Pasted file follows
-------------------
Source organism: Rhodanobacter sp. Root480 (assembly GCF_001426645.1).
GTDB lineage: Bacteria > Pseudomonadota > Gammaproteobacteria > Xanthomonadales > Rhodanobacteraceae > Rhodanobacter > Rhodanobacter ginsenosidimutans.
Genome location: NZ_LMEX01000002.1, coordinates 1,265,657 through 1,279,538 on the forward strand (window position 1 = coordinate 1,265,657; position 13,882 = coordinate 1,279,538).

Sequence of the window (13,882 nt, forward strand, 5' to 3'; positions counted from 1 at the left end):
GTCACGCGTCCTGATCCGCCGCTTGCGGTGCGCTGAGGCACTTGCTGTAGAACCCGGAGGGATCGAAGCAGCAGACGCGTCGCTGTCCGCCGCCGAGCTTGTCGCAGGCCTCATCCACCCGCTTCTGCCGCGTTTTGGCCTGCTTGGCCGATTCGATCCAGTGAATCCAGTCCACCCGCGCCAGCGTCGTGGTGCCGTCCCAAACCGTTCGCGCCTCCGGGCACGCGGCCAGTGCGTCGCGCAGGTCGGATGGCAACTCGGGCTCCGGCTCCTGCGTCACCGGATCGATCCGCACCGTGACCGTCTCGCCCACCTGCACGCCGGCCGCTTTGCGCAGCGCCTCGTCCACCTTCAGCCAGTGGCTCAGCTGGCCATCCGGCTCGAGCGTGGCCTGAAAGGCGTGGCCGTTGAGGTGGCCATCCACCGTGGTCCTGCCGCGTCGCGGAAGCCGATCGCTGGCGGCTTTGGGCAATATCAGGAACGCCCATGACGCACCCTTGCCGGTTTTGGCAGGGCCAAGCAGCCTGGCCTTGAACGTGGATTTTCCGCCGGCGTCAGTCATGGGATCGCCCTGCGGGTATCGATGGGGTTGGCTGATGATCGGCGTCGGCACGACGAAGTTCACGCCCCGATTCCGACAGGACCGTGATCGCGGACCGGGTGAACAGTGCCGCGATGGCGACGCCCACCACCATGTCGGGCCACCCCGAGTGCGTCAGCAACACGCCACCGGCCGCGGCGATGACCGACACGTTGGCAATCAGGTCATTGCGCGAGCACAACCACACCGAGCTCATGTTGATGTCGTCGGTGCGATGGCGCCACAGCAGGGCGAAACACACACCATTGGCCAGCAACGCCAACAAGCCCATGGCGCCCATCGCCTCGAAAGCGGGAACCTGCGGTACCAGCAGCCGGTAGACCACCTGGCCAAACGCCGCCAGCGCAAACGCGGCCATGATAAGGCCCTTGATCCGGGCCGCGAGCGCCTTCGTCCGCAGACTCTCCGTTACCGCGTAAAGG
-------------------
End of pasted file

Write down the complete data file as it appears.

Source organism: Rhodanobacter sp. Root480 (assembly GCF_001426645.1).
GTDB lineage: Bacteria > Pseudomonadota > Gammaproteobacteria > Xanthomonadales > Rhodanobacteraceae > Rhodanobacter > Rhodanobacter ginsenosidimutans.
Genome location: NZ_LMEX01000002.1, coordinates 1,265,657 through 1,279,538 on the forward strand (window position 1 = coordinate 1,265,657; position 13,882 = coordinate 1,279,538).

Sequence of the window (13,882 nt, forward strand, 5' to 3'; positions counted from 1 at the left end):
GTCACGCGTCCTGATCCGCCGCTTGCGGTGCGCTGAGGCACTTGCTGTAGAACCCGGAGGGATCGAAGCAGCAGACGCGTCGCTGTCCGCCGCCGAGCTTGTCGCAGGCCTCATCCACCCGCTTCTGCCGCGTTTTGGCCTGCTTGGCCGATTCGATCCAGTGAATCCAGTCCACCCGCGCCAGCGTCGTGGTGCCGTCCCAAACCGTTCGCGCCTCCGGGCACGCGGCCAGTGCGTCGCGCAGGTCGGATGGCAACTCGGGCTCCGGCTCCTGCGTCACCGGATCGATCCGCACCGTGACCGTCTCGCCCACCTGCACGCCGGCCGCTTTGCGCAGCGCCTCGTCCACCTTCAGCCAGTGGCTCAGCTGGCCATCCGGCTCGAGCGTGGCCTGAAAGGCGTGGCCGTTGAGGTGGCCATCCACCGTGGTCCTGCCGCGTCGCGGAAGCCGATCGCTGGCGGCTTTGGGCAATATCAGGAACGCCCATGACGCACCCTTGCCGGTTTTGGCAGGGCCAAGCAGCCTGGCCTTGAACGTGGATTTTCCGCCGGCGTCAGTCATGGGATCGCCCTGCGGGTATCGATGGGGTTGGCTGATGATCGGCGTCGGCACGACGAAGTTCACGCCCCGATTCCGACAGGACCGTGATCGCGGACCGGGTGAACAGTGCCGCGATGGCGACGCCCACCACCATGTCGGGCCACCCCGAGTGCGTCAGCAACACGCCACCGGCCGCGGCGATGACCGACACGTTGGCAATCAGGTCATTGCGCGAGCACAACCACACCGAGCTCATGTTGATGTCGTCGGTGCGATGGCGCCACAGCAGGGCGAAACACACACCATTGGCCAGCAACGCCAACAAGCCCATGGCGCCCATCGCCTCGAAAGCGGGAACCTGCGGTACCAGCAGCCGGTAGACCACCTGGCCAAACGCCGCCAGCGCAAACGCGGCCATGATAAGGCCCTTGATCCGGGCCGCGAGCGCCTTCGTCCGCAGACTCTCCGTTACCGCGTAAAGG